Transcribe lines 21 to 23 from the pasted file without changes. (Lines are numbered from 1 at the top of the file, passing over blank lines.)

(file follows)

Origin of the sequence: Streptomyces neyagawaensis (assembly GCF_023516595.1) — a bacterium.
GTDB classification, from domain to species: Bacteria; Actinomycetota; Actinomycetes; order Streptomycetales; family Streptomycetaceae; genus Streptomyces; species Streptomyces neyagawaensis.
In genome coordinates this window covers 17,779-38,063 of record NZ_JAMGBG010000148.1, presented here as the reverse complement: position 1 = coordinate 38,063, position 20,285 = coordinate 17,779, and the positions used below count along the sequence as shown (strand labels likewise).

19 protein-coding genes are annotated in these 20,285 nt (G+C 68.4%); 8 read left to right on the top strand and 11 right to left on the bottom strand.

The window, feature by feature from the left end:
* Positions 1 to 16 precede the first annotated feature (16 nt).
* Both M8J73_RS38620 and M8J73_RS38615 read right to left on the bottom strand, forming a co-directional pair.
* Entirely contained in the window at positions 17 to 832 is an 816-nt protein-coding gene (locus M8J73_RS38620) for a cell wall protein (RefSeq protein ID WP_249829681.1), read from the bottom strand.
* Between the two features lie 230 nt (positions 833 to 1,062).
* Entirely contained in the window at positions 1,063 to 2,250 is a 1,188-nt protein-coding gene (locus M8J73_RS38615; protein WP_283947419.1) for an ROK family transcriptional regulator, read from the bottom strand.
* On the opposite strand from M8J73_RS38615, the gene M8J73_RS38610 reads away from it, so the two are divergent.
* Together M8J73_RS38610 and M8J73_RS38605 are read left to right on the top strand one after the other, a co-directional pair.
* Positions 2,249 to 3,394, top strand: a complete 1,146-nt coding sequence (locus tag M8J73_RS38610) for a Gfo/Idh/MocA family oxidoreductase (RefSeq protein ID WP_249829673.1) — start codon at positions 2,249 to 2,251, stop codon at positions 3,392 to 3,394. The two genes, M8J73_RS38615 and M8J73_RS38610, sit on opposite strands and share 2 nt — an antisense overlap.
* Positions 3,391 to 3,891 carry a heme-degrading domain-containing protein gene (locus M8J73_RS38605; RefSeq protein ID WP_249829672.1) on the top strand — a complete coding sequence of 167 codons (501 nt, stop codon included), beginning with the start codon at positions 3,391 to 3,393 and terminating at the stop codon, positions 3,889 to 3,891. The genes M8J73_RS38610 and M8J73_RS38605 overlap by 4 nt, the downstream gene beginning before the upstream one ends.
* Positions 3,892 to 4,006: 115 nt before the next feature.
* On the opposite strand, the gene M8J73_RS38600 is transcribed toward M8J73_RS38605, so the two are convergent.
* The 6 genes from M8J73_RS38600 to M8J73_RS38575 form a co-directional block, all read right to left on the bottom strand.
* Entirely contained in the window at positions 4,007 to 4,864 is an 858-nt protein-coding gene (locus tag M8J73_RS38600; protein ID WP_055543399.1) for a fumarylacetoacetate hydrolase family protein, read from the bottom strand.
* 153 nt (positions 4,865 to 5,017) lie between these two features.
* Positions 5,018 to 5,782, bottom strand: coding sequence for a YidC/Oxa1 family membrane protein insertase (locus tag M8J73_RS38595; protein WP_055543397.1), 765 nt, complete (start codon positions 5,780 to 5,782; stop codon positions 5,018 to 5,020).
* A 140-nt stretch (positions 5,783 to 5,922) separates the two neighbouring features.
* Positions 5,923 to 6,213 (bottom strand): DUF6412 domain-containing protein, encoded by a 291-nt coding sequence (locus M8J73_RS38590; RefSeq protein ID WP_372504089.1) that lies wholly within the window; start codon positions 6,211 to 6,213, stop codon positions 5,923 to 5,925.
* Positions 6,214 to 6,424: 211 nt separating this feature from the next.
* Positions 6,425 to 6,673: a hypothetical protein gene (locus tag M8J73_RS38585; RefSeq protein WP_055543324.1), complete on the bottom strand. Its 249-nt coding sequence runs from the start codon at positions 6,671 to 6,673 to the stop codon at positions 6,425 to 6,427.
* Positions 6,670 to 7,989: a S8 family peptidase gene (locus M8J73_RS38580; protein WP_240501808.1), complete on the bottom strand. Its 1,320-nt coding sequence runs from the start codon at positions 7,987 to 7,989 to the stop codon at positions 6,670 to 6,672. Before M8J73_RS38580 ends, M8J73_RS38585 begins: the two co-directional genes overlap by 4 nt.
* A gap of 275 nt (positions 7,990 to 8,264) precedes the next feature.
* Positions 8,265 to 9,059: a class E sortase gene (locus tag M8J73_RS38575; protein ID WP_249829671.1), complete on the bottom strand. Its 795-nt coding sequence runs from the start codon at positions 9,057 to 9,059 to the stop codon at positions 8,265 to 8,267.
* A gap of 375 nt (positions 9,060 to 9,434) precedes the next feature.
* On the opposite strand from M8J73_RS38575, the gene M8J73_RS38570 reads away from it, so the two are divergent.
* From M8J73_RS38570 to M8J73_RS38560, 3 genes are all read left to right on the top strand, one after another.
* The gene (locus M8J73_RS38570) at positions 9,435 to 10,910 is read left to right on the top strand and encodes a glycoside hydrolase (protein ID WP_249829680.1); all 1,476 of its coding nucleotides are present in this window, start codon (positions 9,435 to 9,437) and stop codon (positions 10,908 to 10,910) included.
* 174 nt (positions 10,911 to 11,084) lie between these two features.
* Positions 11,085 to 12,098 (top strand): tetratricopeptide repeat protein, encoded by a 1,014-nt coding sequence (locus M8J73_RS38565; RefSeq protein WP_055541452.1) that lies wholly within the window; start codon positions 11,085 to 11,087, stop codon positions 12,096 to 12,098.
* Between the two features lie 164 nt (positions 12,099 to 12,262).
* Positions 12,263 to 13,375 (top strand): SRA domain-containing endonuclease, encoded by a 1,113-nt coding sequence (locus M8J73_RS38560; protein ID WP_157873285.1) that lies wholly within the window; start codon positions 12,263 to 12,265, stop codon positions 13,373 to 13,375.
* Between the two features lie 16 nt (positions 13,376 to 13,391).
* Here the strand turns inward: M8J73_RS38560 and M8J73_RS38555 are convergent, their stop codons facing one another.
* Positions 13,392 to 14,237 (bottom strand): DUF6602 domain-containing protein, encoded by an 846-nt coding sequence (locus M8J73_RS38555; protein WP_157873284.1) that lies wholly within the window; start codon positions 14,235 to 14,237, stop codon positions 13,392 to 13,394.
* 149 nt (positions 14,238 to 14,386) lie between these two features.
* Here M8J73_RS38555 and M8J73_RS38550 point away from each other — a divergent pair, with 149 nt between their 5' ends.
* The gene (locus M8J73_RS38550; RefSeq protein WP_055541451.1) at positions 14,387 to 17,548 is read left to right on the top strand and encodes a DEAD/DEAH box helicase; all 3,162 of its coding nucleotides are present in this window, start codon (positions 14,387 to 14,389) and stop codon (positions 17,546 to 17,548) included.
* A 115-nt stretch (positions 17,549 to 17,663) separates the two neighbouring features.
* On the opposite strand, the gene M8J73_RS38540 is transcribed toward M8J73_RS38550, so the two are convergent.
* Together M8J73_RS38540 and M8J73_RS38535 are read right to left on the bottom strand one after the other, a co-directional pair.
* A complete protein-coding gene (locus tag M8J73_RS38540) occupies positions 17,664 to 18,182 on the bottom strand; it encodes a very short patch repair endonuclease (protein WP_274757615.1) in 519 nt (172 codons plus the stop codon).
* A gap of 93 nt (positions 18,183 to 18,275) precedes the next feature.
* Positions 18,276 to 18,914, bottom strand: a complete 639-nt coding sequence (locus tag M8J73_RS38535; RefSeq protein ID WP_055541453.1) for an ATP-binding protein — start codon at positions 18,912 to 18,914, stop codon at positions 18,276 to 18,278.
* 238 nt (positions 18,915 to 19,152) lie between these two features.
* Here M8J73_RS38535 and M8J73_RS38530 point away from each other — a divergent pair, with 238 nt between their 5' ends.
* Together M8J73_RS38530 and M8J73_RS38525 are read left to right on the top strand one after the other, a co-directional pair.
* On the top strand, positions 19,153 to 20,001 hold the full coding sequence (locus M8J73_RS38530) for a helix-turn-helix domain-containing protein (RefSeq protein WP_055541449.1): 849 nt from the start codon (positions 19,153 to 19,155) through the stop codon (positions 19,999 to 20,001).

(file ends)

* A 140-nt stretch (positions 5,783 to 5,922) separates the two neighbouring features.
* Positions 5,923 to 6,213 (bottom strand): DUF6412 domain-containing protein, encoded by a 291-nt coding sequence (locus M8J73_RS38590; RefSeq protein ID WP_372504089.1) that lies wholly within the window; start codon positions 6,211 to 6,213, stop codon positions 5,923 to 5,925.
* Positions 6,214 to 6,424: 211 nt separating this feature from the next.